2016: What happened?

2016 was a big year for us here at Incalescent Productions. And by us, I mean me…one man studio and all. We started out the year with one game on one platform, and now have several multi-platform games on the market…all in all, not too bad. But did we hit our 2016 goal? And what of 2017…what is the plan for the company in the next year, aside from trying to get that perfect tan?

While Incalescent Productions has technically been an actual company now for 2 1/2 years, it was not really until this past year that much of anything has happened with it. Before 2016, it was largely used for contract work, particularly for the main game I’ve been working on. For 2016 itself, there were two specific goals: build a somewhat diverse portfolio of games with each being a bit better than the last, and learn as much as possible while doing so. The way I set out to accomplish this was a strange New Years Resolution: take the #1GAM challenge, a challenge where you try to build one game each month. None of these were meant to be terrific games, but each was meant to teach me something new while slowly building a portfolio. Getting sales and a ton of money was not a target just yet, moreso name recognition if anything.

For the first month of 2016, this went more or less swimmingly. Extreme Dog Sculptor was my January release, and was met with generally positive feedback. It served as a good jumping off point for the challenge: simple mechanics, easy-to-maintain code base, good room for expansion. It added two new unused before platforms in Google Play and Amazon to my setup as well, making it my first true multi-platform game.

Afterwards, things somewhat slowed down. While I still hit the #1GAM challenge, it’s hard to say the rest were as successful. I started on Paths of Tzalar in February, but it was perhaps too much of a challenge to bite off within a month. It was my first solo attempt at VR as well as a 3D game, making the learning curve far steeper than I realized it would be. It instead came out at the end of March, at least the first 11 levels. But February still needed to have something to release, something I realized on the last weekend of the month. Because of this, February instead brought You Die At The End, a highly unsuccessful game by most accounts. I didn’t really learn a ton from it, the play really doesn’t do a whole lot until a minute in, and it definitely does not hit the space angle I was going with.

In April, I tried to do something entirely different for #1GAM, a card game with an underlying board. I built some playtesters, came up with a set of rules, play tested it with a few friends…and found myself lost for where to go from there. Did I want to build a board and card prototype? How could I really get this out to anyone else? Would this be something to translate to Unity somehow? Either way, April marked not only a lost month with this, but the proverbial end of the #1GAM challenge for me. While I made something small for Ludum Dare 35, it didn’t feel worthy of any sort of release for a while, which is why it sort of fell off the radar for a bit.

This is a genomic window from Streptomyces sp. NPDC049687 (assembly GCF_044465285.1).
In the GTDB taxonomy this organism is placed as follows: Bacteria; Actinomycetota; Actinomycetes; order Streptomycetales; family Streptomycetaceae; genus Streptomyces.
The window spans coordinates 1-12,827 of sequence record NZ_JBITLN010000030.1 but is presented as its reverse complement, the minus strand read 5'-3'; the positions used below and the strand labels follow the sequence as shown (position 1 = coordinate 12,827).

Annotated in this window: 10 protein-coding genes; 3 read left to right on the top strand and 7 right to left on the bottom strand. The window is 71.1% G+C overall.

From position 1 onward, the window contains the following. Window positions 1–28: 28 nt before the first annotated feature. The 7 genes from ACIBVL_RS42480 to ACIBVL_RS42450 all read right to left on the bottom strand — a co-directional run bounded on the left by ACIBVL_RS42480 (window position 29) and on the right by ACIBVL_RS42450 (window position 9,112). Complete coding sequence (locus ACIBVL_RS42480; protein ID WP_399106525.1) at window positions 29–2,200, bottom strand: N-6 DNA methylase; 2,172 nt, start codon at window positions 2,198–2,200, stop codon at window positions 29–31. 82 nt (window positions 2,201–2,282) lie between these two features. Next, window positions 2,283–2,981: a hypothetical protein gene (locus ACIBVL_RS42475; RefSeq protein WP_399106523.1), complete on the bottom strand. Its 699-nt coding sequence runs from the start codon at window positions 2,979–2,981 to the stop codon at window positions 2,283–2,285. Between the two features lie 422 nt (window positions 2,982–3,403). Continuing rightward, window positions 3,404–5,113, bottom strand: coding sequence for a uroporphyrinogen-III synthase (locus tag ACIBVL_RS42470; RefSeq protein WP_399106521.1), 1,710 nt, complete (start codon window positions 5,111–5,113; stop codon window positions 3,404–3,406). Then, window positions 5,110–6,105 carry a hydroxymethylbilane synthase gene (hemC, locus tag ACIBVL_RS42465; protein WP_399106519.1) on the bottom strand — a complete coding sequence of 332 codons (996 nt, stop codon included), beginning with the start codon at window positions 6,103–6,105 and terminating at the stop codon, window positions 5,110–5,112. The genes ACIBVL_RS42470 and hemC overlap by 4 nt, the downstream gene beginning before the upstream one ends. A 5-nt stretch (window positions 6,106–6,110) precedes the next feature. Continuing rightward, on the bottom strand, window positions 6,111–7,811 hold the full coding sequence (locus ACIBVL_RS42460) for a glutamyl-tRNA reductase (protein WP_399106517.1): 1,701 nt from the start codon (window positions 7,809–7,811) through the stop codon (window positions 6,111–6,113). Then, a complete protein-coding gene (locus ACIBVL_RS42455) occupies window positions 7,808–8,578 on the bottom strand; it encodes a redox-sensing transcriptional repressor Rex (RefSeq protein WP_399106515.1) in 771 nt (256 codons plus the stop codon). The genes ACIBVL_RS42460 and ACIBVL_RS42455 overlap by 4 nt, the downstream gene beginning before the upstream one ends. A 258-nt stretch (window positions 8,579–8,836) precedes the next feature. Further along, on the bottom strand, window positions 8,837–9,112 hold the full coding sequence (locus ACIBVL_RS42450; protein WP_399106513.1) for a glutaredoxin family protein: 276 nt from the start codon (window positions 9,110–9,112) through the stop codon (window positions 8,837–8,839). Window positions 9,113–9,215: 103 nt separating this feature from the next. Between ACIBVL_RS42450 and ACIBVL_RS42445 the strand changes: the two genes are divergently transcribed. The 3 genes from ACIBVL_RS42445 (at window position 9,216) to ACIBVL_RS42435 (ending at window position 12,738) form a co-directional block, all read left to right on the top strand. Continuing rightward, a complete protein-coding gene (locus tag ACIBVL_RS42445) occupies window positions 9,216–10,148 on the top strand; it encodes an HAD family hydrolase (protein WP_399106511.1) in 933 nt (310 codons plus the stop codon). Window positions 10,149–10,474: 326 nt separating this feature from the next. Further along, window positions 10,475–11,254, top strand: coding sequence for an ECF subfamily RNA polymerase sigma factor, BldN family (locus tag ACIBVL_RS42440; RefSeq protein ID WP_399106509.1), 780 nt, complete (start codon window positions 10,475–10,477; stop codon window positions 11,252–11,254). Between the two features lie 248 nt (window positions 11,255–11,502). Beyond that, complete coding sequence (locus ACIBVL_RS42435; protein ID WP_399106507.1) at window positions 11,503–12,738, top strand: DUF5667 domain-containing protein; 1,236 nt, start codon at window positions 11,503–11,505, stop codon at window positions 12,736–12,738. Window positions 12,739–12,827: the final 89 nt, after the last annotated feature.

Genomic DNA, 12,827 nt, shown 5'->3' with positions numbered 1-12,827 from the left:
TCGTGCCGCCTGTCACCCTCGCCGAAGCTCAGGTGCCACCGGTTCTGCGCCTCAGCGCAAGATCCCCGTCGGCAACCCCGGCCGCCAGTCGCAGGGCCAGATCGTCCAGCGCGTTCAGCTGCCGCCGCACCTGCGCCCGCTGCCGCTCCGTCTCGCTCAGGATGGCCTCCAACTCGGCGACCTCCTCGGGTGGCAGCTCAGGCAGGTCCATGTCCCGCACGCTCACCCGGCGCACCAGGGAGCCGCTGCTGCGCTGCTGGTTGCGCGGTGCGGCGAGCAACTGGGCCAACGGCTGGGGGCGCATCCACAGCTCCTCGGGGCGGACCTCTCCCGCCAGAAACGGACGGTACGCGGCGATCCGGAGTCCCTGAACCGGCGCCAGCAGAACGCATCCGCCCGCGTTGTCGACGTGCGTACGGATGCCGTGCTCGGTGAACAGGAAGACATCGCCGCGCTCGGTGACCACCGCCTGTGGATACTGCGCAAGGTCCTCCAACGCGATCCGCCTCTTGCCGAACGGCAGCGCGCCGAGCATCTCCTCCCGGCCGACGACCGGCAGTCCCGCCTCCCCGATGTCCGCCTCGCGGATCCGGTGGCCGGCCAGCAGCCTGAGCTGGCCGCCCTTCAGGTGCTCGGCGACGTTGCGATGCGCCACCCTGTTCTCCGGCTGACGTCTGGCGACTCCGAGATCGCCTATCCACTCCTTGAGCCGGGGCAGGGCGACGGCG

Instead, I turned my attention towards fixing up things that were missing, as well as focusing harder on my paid job. The company had no logo, which I fixed during the summer. Shoot At Things had been stuck on iOS only and had several bugs, plus was about to lose iAd. I pulled out the ads and put it up for free on all platforms, shortly after fixing some of the larger targeting bugs it had. I also took the aforementioned Ludum Dare 35 game and built upon it, which is where Scooter Magrew came into the picture.

Beyond that, 2016 became largely about experimenting with various ideas. I played with some web development ideas as well as Unity items, most of which I haven’t seen really ready for release until just recently. Sprite Friends is one of these items, as is Apocavalry. Additionally, I started experimenting with Buildbox during the last month as a potential way to teach my nephew how to design games. This is what led into Zombie Truck Rally, as well as a few other things I’ve been working with still to come.

Additionally, I got the chance to visit Steam Dev Days (a large convention for Steam and Game Developers) and learn a ton about game development & various techniques, as well as meet with some fantastic other developers. You’ll be seeing some of those ideas coming into practice in a little while.

All in all, I’d argue that the 2016 goal for Incalescent Productions was hit as expected, if only because the goals were perhaps a bit low. With 7 current games in our portfolio across 4+ platforms, I feel like we have gained a good starting catalog. Additionally, I without question learned a ton from each of these, even if we didn’t get anywhere near the 12 games you’d expect from a true #1GAM setup.

Now then…Happy New Year everyone, we’re on to 2017. My goals for the company, you ask? I’ll share those soon.

Leave a Reply